Most external hard drives will come formatted as a FAT32 drive. They do this because it is a drive format that will be readable by Macs, Windows PCs, and Linux PCs. If you share the drive between any two of those operating systems, I would suggest that you keep it formatted as a FAT32 drive. However, if you are only using that drive with a Mac OS computer, then reformatting it as a HFS+ Journaled (AKA Mac OS Extended Journaled) is the best thing to do. FAT32 is an old drive format with size limits and other issues that will make it less usable in OS X. HFS+ Journaled drives support large sizes and more efficient use of storage space. Also it has features that protect against data loss due to accidental drive removal, or any write failure. That feature alone makes it a useful format for a removable drive.
I think a reformat is a good idea, I hope that helps.
I was talking with one of your salespeople this morning and here’s my question:I have 6 PowerBook G4 400mhz Titanium Laptops. What is the largest size hard drive that I can put in? They have 10GB hard drives in them right now. I was told 40GB was the max by another vendor.
There are always a few concerns with putting a larger hard drive in an older portable Mac. Laptops are designed with only their original configuration in mind and newer drives have the potential of drawing excessive power or generating more heat than the PowerBook was designed to dissipate. All that being said, I know many people who have happily upgraded their Mac Laptop’s hard drive, without any problem. I personally have cracked open my fair share of personal Mac Laptops to get a little more storage space.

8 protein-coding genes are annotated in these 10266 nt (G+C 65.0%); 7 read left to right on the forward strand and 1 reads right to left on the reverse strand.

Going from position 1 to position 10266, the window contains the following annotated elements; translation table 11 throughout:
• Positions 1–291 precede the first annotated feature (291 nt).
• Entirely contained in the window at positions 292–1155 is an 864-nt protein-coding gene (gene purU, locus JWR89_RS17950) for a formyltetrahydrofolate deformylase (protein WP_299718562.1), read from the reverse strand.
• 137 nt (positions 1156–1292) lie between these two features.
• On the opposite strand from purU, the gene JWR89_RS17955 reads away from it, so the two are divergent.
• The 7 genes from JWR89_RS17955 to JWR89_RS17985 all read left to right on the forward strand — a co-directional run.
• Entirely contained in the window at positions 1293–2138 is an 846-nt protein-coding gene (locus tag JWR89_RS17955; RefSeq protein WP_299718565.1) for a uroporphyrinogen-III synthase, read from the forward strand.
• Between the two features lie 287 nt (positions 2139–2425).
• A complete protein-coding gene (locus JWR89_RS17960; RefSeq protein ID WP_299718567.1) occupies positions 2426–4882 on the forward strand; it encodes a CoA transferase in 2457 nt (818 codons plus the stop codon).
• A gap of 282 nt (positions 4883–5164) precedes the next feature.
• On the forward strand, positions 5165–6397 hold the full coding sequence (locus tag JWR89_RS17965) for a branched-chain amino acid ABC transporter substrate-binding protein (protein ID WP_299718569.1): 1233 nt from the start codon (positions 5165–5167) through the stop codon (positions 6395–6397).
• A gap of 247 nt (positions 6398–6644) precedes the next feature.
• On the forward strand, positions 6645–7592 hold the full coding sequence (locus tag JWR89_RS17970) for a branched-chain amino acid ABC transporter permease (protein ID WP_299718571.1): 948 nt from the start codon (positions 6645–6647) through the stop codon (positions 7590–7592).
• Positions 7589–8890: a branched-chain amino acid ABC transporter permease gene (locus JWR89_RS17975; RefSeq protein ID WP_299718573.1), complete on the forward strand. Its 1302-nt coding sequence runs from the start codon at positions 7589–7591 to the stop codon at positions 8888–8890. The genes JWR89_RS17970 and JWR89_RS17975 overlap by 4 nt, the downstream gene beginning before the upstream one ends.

Most drives that are 120GB or smaller are a safe bet when upgrading older Macs, of any flavor. I think though that an 80GB 2.5″ drive is the best value for gigabytes vs. dollars. Look at this MCE drive upgrade kit, it has the drive and all the tools needed to swap out that 10 GB drive.
There are three editions of the Epson 3800 Stylus printer: “professional”, “portrait” and “regular.” What are the differences? Are they worth the $200 price difference?
The difference between those three versions of printer has much more to do with software than hardware. The Portrait series of printers from Epson includes ExpressDigital’s Darkroom Core Edition, but that software is only compatible with Windows XP Pro. Mac users should not consider the Portrait models from Epson. Now the Professional version will be a good option for Mac-based pro print houses that need RIP (raster image processing) software. The Standard version is compatible with most RIP software, but you have to bring your own or use a program that does not need third party RIP software.The price difference is mostly based on additional software licensing and not hardware acceleration.
You have a Flower Power iMac for sale “c-u61492″, and my question is this: Does the keyboard and mouse have the same matching pattern as the CRT? Did Apple make matching keyboards for Flower Power and Blue Dalmation as they did for the grape and blueberry iMacs?
Apple never made matching keyboards for the Flower Power and Blue Dalmatian iMac G3. They instead used the standard black-keyed and clear plastic cased Apple Pro Keyboard. This was the same for all the slot-loading iMacs after Apple ditched the fruit names for the colors. Up to that point the keyboards matched the iMac color. It is important to note though, that PowerMax can’t always match the keyboards and mice that originally shipped with the computer. You just have to imagine some of the filthiest keyboards you have ever seen and then smile at the notion that if we can’t sanitize it, we toss it into the recycle dumpster.